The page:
THE Malaysian Sustainable Palm Oil (MSPO) certification has no legal force unless it is accepted by the European Parliament, the Dewan Rakyat was told.
Plantations and Commodity Deputy Minister Datuk Nasrun Mansur said the status of the certificate will only be known by October when the European Union Commission decides on the matter.
"We will know in October whether the terms of the certification can be enforced as a legal document,” he said when answering a question raised by Datuk Dr Marcus Mojigoh (BN-Putatan) yesterday.
He said that MSPO documents were recently submitted to the European Union Commission for consideration.
He said there were conflicting views on palm oil among European nations where some have touted the health benefits of the vegetable oil while there were others who were against it.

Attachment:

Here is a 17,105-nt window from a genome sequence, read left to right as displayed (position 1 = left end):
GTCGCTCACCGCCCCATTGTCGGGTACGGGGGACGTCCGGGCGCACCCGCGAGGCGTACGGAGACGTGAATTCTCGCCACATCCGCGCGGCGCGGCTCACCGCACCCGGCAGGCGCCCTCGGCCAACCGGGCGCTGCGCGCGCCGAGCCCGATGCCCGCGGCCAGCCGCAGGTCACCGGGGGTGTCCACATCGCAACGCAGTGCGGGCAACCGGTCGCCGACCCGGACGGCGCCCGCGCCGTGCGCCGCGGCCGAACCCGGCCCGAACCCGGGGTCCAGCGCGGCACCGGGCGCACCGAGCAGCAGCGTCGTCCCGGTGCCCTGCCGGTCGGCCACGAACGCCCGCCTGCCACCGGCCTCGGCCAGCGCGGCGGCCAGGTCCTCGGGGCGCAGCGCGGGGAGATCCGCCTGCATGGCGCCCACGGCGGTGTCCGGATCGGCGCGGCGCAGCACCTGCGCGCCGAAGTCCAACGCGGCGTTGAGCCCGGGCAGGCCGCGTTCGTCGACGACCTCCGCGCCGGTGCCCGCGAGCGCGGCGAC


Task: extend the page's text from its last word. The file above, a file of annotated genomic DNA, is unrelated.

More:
“India is the third-largest importer of palm oil after Europe and China.
“However, unlike Europe, India and China are not a concern on other issues related to the production of palm oil, as they are only interested in obtaining vegetable oil at cheaper prices,” he added.
However, Nasrun said there was a gradual change in the mindset of European countries as to the benefits of palm oil.
“We are part of the European Sustainable Palm Oil Advocacy Group, European Palm Oil Alliance and Belgian Alliance.
“Such pacts are crucial in providing the right information and creating better awareness of the industry here,” he said.
He cited a recent success where Malaysia was able to stave off attempts by France to impose higher tax on palm oil last month.